Now that spring is upon us, it’s time to spring clean. And I’m not just talking about your living room or your kitchen. It’s also time for a mental health check-up. Studies show that warm weather is just the thing to give you a well-deserved mental boost. However, warm weather alone isn’t going to relieve stress, anxiety or depression.

Given that African-Americans  are 20 percent more likely to experience mental health issues than the general population, and black women are more likely to experience physical symptoms related to mental health problems, it is important for you to remember to give yourself a generous dose of love and self-care.

Here are some changes you can make in your day to day that will help you put a spring back in your step:

  1. Meditate. There’s an app for that. If you don’t know how to meditate or what type of meditation is for you, there are many apps which can help you meditate on the go. For practicing mindfulness, a type of meditation in which you practice being hyper-aware of what is going on around you, check out these app suggestions. The best part is you can include it in your day to day routine without disrupting your normal patterns. If mindfulness isn’t for you, try a meditation app for guided relaxation techniques. To engage with other black women in your community, check out the app “The Safe Place”, a mental health app geared toward the black community. The point is to engage in a little self-care for your spirit by cleaning out negative mental energy, it can make a huge difference in your day.

 

2. Spring clean. Maybe you’re the type of person that feels most comfortable in a clean home. Take some time to tidy up. While you’re at it, get mentally organized. Start a to-do list, update your calendar, then call someone you haven’t talked to in a while. Having a good conversation with someone can really improve your mood after a long day. There are a lot of resources which can help you get organized and get productive, check out these books suggested by life strategist Carmen Sakurai.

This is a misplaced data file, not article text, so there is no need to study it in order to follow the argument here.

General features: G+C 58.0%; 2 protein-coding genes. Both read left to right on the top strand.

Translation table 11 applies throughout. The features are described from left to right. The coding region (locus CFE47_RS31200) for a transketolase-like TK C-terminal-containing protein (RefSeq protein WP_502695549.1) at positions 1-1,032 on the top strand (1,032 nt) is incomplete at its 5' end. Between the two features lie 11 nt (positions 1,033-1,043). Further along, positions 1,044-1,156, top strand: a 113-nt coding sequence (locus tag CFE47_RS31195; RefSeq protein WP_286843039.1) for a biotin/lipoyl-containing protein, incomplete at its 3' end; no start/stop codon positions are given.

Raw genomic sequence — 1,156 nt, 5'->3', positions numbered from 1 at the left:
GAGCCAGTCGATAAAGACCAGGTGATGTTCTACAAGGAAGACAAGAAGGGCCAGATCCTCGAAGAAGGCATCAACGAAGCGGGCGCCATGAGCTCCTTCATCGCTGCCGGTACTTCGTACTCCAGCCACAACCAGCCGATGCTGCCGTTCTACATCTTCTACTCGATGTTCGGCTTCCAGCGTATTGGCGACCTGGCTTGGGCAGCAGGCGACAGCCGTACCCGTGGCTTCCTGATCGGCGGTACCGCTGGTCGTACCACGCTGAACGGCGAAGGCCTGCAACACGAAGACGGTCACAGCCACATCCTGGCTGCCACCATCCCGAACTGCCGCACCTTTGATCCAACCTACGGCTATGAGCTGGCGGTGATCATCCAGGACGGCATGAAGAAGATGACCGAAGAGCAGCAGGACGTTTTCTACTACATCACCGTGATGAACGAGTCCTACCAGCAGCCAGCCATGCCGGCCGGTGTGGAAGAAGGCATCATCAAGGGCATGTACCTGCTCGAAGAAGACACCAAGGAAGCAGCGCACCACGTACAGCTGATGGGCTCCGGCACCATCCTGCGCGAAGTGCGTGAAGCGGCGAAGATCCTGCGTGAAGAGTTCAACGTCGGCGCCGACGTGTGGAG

1. Get some sleep. Stress, anxiety, or depression can drastically change one’s sleep schedule. A study on racial disparities in sleep health show that black women, after black men, reported the shortest sleep durations and have lower sleep quality than their white counterparts. Making it a point to get adequate sleep could make all the difference in the quality of your day. If you’re having trouble, try drinking tea before bed. Tea, depending on the kind, can have a calming, cleansing effect on the brain and help mentally prepare you for some well-deserved sleep. Try these non-caffeinated herbal teas. However, before you go to sleep, you might want to clean your room. Clearing clutter and clean sheets are shown to improve sleep.

 

4. Exercise. Commit yourself to 30 minutes of activity. Spring is the perfect time to start a gym-free, outdoor exercise routine. Aerobic exercises such as jogging, swimming, cycling, walking, or gardening have proven to reduce anxiety and depression. Exercise can also improve self-esteem and cognitive function. Just make it a point to walk around your neighborhood or community. You’ll get the benefit of your daily dose of vitamin D from the sun, time to practice mindfulness, or time to get your mind off your to-do list.

 

  1. Consult a professional. Make room in your life for a little assistance by talking to a professional. If you’ve been feeling down and just can’t seem to shake the feeling, there’s no harm in consulting to your primary care doctor about seeing a mental health professional. African-Americans, though more likely to experience mental health issues, are less likely to seek help. However, there’s no shame in admitting to needing guidance.

If you can’t afford help, try calling the following resources for professional consultation or support:  Access HelpLine (1-888-793-4357) provided by the Department of Behavioral Health; Mental Health America – For a referral to specific mental health service or support program in your community (1-800-969-6642); National Alliance on Mental Illness – Provides support, information, and referrals (1-800-950-6264)